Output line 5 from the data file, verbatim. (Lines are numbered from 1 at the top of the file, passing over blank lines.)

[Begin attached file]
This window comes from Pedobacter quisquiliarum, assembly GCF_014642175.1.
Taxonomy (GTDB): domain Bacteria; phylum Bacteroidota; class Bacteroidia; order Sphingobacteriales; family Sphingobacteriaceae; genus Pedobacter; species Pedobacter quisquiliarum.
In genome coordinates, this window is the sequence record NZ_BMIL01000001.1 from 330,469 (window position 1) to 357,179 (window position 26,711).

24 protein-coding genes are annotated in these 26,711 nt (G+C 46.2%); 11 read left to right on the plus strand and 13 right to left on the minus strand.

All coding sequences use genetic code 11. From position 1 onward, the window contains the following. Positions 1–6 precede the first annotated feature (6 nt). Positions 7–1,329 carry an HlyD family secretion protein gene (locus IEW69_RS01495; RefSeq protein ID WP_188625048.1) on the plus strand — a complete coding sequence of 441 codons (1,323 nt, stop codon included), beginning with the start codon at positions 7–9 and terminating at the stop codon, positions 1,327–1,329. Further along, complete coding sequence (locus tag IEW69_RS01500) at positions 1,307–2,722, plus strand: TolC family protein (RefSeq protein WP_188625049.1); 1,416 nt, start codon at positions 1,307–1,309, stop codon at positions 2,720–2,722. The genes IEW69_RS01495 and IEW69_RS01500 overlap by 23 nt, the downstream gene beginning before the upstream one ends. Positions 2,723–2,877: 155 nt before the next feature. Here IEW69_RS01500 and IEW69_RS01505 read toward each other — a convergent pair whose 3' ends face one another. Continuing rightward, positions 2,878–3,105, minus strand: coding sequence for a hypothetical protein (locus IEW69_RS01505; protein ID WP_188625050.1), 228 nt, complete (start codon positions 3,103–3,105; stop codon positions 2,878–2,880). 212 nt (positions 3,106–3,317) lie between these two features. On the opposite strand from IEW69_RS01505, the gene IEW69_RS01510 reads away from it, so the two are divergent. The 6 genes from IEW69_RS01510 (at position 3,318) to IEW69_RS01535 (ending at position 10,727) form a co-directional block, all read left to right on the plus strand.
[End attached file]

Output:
All coding sequences use genetic code 11. From position 1 onward, the window contains the following. Positions 1–6 precede the first annotated feature (6 nt). Positions 7–1,329 carry an HlyD family secretion protein gene (locus IEW69_RS01495; RefSeq protein ID WP_188625048.1) on the plus strand — a complete coding sequence of 441 codons (1,323 nt, stop codon included), beginning with the start codon at positions 7–9 and terminating at the stop codon, positions 1,327–1,329. Further along, complete coding sequence (locus tag IEW69_RS01500) at positions 1,307–2,722, plus strand: TolC family protein (RefSeq protein WP_188625049.1); 1,416 nt, start codon at positions 1,307–1,309, stop codon at positions 2,720–2,722. The genes IEW69_RS01495 and IEW69_RS01500 overlap by 23 nt, the downstream gene beginning before the upstream one ends. Positions 2,723–2,877: 155 nt before the next feature. Here IEW69_RS01500 and IEW69_RS01505 read toward each other — a convergent pair whose 3' ends face one another. Continuing rightward, positions 2,878–3,105, minus strand: coding sequence for a hypothetical protein (locus IEW69_RS01505; protein ID WP_188625050.1), 228 nt, complete (start codon positions 3,103–3,105; stop codon positions 2,878–2,880). 212 nt (positions 3,106–3,317) lie between these two features. On the opposite strand from IEW69_RS01505, the gene IEW69_RS01510 reads away from it, so the two are divergent. The 6 genes from IEW69_RS01510 (at position 3,318) to IEW69_RS01535 (ending at position 10,727) form a co-directional block, all read left to right on the plus strand.